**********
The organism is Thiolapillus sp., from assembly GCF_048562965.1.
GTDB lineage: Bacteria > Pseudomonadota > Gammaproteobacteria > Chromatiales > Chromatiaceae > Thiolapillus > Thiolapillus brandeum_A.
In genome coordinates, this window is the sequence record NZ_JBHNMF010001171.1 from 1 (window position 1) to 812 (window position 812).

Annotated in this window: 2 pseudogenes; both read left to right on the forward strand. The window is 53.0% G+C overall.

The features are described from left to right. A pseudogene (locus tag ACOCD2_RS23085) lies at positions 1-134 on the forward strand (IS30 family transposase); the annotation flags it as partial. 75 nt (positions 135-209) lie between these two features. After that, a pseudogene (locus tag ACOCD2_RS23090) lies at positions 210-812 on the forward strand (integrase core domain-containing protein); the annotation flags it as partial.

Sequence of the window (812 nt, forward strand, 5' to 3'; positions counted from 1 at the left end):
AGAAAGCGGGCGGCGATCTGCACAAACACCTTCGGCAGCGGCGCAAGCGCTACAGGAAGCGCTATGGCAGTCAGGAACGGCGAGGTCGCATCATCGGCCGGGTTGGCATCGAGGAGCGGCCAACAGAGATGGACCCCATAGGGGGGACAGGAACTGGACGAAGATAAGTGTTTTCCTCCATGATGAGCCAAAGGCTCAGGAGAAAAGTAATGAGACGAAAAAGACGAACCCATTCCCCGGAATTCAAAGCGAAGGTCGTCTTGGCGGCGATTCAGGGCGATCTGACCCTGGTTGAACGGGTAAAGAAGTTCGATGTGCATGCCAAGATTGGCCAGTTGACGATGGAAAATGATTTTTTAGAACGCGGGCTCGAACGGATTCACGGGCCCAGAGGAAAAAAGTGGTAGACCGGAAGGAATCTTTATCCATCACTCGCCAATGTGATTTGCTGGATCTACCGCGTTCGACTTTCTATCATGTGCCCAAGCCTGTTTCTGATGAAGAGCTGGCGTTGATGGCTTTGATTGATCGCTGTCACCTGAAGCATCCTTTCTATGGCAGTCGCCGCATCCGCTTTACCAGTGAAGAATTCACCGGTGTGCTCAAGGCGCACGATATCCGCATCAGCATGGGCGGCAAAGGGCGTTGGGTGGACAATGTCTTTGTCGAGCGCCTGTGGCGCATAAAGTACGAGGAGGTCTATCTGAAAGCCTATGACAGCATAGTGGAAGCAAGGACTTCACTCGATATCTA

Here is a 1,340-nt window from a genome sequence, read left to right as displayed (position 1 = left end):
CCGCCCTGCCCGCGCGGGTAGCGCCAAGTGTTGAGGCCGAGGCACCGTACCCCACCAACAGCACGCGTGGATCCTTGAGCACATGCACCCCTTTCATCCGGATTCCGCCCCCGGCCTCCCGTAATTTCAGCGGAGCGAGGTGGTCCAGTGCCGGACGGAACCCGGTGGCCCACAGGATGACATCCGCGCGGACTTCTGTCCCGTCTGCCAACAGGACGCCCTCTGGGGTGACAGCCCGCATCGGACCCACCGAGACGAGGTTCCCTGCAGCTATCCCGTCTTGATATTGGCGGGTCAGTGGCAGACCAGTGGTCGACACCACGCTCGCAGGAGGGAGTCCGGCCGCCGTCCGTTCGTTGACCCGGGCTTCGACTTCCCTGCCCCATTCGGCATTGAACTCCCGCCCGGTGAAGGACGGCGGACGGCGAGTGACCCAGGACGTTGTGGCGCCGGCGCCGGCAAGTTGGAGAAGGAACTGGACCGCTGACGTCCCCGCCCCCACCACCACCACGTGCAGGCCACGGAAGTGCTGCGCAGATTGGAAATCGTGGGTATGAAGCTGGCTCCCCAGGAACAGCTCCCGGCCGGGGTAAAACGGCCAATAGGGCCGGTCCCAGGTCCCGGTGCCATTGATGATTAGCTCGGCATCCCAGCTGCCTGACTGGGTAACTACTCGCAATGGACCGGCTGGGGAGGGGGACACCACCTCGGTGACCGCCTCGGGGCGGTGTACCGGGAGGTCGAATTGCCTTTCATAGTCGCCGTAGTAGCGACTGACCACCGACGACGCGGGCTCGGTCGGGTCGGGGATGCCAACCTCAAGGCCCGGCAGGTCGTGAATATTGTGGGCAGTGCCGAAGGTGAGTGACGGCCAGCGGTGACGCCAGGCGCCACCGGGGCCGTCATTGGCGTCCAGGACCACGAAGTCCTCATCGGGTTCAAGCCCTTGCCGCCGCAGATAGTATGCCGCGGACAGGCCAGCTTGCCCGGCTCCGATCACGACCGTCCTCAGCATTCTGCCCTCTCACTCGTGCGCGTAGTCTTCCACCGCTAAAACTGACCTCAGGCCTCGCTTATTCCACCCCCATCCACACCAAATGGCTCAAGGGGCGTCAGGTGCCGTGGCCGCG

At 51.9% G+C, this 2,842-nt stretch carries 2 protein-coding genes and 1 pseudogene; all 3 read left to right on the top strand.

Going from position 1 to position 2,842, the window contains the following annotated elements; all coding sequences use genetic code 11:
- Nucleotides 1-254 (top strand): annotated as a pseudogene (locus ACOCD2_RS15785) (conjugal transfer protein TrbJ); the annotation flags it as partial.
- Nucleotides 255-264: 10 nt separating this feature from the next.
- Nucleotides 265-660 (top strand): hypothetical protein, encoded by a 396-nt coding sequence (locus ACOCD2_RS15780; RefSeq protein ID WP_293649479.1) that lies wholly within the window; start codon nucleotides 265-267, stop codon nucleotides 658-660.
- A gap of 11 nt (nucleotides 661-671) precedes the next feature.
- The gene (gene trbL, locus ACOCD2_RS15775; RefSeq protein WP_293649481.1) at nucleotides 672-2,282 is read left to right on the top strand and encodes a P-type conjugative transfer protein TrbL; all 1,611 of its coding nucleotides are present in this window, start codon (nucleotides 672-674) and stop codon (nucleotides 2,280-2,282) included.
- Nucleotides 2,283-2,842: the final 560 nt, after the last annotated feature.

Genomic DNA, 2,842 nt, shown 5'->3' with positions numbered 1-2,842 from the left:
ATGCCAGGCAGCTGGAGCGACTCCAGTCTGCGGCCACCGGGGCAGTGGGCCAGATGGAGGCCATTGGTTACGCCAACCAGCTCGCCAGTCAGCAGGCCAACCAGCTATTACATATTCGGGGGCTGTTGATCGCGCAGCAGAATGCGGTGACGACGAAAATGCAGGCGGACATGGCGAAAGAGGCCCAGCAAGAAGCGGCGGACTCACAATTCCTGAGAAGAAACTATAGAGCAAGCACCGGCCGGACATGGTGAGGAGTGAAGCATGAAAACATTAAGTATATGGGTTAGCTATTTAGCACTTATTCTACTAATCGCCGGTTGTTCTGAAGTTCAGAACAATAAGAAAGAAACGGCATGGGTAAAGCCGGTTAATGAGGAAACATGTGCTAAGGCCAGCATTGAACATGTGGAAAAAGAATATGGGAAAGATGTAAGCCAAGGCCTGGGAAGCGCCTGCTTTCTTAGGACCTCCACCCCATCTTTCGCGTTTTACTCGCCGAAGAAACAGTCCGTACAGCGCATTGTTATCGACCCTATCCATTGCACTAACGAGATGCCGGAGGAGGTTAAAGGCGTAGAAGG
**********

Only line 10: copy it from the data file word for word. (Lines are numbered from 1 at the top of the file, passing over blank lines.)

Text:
At 51.9% G+C, this 2,842-nt stretch carries 2 protein-coding genes and 1 pseudogene; all 3 read left to right on the top strand.